The resort to nuclear weapons at the end of the twenty-first century B.C.E. ushered—one could say, “with a bang”—the Era of Marduk. It was, in almost all respects, truly a New Age, even the way we understand the term nowadays. Its greatest paradox was that while it made Man look to the heavens, it brought the gods of the heavens down to Earth. The changes that New Age has wrought affect us to this day.
For Marduk the New Age was a wrong righted, an ambition attained, prophecies fulfilled. The price paid—the desolation of Sumer, the flight of its gods, the decimation of its people—was not his doing. If anything, those who suffered were punished for obstructing Destiny. The unforeseen nuclear storm, the Evil Wind, and its course that seemed selectively guided by an unseen hand only confirmed what the Heavens proclaimed: the Age of Marduk, the Age of the Ram, has arrived.
The change from the Age of the Bull to the Age of the Ram was especially celebrated and marked in Marduk’s homeland, Egypt. Astronomical depictions of the heavens (such as at the Denderah temple, see Fig. 20) showed the constellation of the Ram as the focal point of the zodiacal cycle. Lists of zodiacal constellations began not with the Bull as in Sumer, but with the Ram (Fig. 38). The most impressive manifestations were the rows of Ram-headed sphinxes that flanked the processional way to the great temples in Karnak (Fig. 39), whose construction, by Pharaohs of the newly established Middle Kingdom, began right after Ra/Marduk’s ascent to supremacy.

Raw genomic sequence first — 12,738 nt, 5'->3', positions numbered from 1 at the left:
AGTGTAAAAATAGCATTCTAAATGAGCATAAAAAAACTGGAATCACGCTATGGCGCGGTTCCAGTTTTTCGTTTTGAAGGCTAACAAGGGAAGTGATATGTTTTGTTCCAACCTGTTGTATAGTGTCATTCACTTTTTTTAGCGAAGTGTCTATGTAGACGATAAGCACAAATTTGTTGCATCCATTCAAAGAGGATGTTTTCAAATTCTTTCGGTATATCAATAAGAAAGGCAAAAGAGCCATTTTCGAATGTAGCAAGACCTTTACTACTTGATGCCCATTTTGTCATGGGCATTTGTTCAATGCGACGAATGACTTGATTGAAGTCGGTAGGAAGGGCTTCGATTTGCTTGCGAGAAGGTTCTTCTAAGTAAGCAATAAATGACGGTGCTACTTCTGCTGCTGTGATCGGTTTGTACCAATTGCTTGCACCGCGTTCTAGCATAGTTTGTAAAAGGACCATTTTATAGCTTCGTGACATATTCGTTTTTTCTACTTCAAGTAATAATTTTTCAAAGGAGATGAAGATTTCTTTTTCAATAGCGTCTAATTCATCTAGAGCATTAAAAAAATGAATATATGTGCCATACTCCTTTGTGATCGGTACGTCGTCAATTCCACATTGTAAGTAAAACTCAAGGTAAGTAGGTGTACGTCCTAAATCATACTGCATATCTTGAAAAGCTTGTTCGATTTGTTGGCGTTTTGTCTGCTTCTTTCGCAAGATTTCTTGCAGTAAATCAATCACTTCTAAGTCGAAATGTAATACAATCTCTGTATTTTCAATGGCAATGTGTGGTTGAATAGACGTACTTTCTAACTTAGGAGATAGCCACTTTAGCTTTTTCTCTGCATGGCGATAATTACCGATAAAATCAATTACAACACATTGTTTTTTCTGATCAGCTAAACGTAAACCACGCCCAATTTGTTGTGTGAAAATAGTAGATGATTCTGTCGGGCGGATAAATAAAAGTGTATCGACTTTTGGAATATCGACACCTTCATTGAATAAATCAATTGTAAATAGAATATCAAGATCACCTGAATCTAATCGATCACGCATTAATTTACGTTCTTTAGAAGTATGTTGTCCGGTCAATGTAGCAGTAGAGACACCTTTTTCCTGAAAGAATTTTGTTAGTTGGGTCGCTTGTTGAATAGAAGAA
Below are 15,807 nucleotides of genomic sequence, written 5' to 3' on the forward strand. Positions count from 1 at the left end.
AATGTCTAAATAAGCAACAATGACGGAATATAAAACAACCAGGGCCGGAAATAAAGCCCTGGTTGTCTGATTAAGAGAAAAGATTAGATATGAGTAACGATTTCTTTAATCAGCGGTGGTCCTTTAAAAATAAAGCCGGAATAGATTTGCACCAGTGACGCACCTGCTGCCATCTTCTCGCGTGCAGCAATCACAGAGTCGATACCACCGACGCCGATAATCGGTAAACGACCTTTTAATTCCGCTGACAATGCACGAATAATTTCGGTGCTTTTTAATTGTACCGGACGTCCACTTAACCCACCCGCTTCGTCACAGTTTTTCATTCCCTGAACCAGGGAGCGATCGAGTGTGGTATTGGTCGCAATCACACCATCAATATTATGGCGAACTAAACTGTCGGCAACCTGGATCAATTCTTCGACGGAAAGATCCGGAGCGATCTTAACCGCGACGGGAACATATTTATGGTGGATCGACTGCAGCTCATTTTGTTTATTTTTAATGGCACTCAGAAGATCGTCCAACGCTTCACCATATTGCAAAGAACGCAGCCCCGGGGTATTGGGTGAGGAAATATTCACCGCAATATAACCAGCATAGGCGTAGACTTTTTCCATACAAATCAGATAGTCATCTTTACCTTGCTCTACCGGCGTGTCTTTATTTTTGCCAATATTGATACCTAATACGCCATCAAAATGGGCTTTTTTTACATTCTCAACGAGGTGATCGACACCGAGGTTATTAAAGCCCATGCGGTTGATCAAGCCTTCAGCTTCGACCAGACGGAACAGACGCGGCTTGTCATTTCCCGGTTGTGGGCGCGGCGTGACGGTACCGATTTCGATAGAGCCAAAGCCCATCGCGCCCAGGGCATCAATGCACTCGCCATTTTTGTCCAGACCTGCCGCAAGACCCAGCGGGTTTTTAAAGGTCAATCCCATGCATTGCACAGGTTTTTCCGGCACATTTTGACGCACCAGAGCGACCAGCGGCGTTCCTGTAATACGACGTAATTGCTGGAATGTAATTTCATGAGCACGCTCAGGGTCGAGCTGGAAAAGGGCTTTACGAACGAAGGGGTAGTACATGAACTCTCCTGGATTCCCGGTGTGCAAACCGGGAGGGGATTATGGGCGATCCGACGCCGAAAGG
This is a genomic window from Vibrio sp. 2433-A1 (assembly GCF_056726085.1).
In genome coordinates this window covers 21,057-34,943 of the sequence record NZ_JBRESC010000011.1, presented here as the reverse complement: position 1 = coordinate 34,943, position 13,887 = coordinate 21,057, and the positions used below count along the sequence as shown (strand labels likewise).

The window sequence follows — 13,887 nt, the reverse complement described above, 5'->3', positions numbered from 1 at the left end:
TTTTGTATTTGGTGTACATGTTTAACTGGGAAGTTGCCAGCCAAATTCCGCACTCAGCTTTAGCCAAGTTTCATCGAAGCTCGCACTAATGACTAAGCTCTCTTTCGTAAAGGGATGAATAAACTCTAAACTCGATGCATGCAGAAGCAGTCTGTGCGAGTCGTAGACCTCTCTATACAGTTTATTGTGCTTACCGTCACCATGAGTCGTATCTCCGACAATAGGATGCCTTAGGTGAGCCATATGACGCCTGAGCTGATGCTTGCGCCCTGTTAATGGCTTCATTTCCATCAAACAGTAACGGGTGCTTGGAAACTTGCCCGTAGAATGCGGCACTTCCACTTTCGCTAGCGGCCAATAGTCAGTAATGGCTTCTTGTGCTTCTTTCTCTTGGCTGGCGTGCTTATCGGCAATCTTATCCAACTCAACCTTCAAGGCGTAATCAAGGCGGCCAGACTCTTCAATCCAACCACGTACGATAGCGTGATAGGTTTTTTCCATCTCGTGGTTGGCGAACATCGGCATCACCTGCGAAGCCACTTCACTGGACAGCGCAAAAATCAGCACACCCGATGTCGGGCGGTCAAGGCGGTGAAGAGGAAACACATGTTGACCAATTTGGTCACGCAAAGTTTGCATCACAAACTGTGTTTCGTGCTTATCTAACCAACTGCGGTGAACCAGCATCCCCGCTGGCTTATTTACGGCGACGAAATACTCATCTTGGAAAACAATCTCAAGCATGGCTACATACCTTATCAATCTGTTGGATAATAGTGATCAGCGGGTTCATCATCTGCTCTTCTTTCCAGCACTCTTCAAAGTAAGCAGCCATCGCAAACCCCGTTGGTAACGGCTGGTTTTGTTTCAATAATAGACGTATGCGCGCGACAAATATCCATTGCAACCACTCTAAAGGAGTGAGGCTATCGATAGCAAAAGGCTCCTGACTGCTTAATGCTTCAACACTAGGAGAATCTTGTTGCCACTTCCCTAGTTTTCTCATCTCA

They were Pharaohs who bore theophoric names honoring Amon/Amen, so that both temples and kings were dedicated to Marduk/Ra as Amon, The Unseen, for Marduk, absenting himself from Egypt, selected Babylon in Mesopotamia to be his Eternal City.
Both Marduk and Nabu survived the nuclear maelstrom unharmed. Although Nabu was personally targeted by Nergal/Erra, he apparently hid on one of the Mediterranean islands and escaped harm. Subsequent texts indicate that he was given his own cult center in Mesopotamia called Borsippa, a new city situated near his father’s Babylon, but he continued to roam and be worshipped in his favorite Lands of the West. His veneration both there and in Mesopotamia is attested to by sacred places named in his honor—such as Mount Nebo near the Jordan River (where Moses later died)—and the theophoric royal names (such as Nabo-pol-assar, Nebo-chadnezzar, and many others) by which famous kings of Babylon were called. And his name, as we have noted, became synonymous with “prophet” and prophecy throughout the ancient Near East.